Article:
How fashion retail operations have needed to adapt post-COVID

Content

Retailers and brands had to deal with considerable constraints on their business as the COVID pandemic unfolded. Some of these constraints will remain dominant factors in retail for many years to come.

Although we want to think that these events are an exception rather than a rule, retail operations should include resilience and contingency planning as part of their overall strategy. Recent research suggests that market-wide disruptions can wipe out one year’s worth of trade very decade. Therefore, planning for these risks helps retailers and brands reduce their losses.

During the past months we saw a big shift towards online shopping and digital retail experiences. Moreover, according to BCG, more than 40% of online grocery shoppers during the pandemic were first-time online shoppers and 90% of those shopping online were satisfied and comfortable with the experience. This makes it likely that the shift towards e-commerce will persist in the next years.

Within Europe, online fashion sales went from a 16% share of the total in 2019, to 26% in 2020, during the pandemic, and this level is expected to remain at around 22% even after customers joyfully return to physical shopping. Before the pandemic even hit, some 42% of millennials reported that they preferred online shopping to physical retail, so we can expect this shift in shopping habits will continue.

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Successful coping strategies in fashion retail operations

“…fashion leaders must finally resolve long-standing structural issues, closing unproductive stores and renegotiating rent terms across their portfolios.”

- McKinsey, The State of Fashion 2021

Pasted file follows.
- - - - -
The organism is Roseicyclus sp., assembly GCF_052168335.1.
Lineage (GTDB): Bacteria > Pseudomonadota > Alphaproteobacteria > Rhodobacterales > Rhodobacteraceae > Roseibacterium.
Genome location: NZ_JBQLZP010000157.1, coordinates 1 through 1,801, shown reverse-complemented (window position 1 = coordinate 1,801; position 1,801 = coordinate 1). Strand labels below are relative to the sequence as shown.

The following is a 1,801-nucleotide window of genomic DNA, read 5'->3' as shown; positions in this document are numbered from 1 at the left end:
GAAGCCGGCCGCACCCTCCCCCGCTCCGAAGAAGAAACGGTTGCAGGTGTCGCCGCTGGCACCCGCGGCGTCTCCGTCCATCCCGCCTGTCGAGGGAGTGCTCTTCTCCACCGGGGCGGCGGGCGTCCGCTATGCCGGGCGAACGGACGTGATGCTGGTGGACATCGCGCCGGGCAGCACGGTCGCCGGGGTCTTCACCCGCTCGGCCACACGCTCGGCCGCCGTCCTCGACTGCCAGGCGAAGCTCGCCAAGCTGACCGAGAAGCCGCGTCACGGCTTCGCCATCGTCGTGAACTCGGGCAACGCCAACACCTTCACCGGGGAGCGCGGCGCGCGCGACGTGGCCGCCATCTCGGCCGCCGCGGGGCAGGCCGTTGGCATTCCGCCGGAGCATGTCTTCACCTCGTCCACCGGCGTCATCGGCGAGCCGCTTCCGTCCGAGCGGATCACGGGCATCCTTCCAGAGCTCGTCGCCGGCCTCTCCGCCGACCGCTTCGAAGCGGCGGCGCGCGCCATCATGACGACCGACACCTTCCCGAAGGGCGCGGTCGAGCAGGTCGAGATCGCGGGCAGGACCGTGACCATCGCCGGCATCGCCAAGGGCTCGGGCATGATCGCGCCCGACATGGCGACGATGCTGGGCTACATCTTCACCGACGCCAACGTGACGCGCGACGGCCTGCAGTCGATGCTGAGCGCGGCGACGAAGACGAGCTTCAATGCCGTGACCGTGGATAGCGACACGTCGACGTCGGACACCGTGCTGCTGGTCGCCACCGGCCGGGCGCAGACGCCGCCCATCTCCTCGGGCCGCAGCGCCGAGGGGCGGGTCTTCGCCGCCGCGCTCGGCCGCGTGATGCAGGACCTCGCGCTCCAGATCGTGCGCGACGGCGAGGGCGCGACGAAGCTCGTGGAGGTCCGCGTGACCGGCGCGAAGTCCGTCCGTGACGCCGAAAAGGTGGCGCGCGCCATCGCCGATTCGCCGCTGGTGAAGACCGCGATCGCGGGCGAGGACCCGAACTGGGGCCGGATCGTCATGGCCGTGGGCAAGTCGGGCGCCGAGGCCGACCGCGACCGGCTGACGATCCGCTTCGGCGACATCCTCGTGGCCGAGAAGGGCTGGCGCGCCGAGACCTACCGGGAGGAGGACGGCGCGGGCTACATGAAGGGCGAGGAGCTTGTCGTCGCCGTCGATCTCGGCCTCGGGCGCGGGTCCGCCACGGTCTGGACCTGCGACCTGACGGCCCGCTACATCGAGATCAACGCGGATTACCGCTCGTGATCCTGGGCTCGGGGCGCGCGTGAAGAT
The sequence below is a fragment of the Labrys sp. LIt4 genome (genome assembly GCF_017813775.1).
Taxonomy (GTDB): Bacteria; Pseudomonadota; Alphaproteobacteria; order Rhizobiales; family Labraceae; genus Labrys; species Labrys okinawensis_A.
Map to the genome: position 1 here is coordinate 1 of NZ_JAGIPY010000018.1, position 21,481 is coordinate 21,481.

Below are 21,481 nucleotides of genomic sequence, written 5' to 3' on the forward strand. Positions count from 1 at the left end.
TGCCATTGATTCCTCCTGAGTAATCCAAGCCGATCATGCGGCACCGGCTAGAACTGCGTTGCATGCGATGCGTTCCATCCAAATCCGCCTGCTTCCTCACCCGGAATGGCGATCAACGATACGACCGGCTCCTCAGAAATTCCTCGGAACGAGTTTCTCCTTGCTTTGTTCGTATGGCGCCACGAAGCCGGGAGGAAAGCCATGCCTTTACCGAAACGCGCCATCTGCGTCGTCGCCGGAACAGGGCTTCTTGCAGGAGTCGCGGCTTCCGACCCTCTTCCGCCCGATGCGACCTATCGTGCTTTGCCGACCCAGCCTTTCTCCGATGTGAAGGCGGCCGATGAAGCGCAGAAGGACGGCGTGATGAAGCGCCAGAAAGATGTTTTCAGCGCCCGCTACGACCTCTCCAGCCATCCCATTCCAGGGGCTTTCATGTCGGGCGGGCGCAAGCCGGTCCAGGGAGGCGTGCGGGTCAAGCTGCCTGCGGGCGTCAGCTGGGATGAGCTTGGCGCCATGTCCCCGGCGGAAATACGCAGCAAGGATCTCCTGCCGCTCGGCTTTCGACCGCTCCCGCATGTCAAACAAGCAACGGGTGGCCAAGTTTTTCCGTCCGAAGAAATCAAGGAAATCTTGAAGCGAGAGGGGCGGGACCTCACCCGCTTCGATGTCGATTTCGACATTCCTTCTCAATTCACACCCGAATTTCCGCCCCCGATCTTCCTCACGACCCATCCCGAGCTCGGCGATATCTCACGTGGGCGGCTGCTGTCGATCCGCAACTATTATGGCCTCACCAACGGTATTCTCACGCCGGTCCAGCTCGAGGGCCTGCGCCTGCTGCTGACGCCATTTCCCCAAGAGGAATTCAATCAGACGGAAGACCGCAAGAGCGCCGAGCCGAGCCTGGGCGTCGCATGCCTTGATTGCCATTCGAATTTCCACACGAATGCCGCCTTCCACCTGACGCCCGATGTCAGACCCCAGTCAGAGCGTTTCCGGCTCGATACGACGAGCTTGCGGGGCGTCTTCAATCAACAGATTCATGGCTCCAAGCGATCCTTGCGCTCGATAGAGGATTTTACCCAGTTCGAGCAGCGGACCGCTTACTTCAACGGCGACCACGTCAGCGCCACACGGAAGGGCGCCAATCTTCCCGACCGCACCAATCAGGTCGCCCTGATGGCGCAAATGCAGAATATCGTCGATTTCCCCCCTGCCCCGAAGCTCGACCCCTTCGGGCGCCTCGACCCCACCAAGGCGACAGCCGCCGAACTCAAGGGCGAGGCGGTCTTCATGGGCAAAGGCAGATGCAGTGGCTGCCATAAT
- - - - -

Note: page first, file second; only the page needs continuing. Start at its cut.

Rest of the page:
Retailers in fashion and similar industries found several ways of leveraging their physical spaces and other assets to form makeshift revenue streams. Some of these have been very successful, and some retailers even see a benefit to keeping some of these adaptations after restrictions ease. As one example, ‘De Bijenkorf’ in Amsterdam, which has offered shoppers a luxury shopping experience since 1870, has chosen to retain the appointment and personal shopping services it offered during the pandemic period, including virtual shopping, even after the pandemic period, because it suited their niche luxury service offering and their customer expectations. Some examples of creative COVID-era retail space use include:
  • Luxury spaces – focusing on the luxury segment, providing individual shopping experiences
  • Appointment shopping – across all segments, shopping appointments proved profitable with a concentration on shoppers who are there to buy.
  • In-store fulfilment/Digital fulfilment – Online orders are filled in local stores and delivered to local customers.
  • Flexible working spaces – several retailers have opened their store spaces to remote workers as flexible workspaces.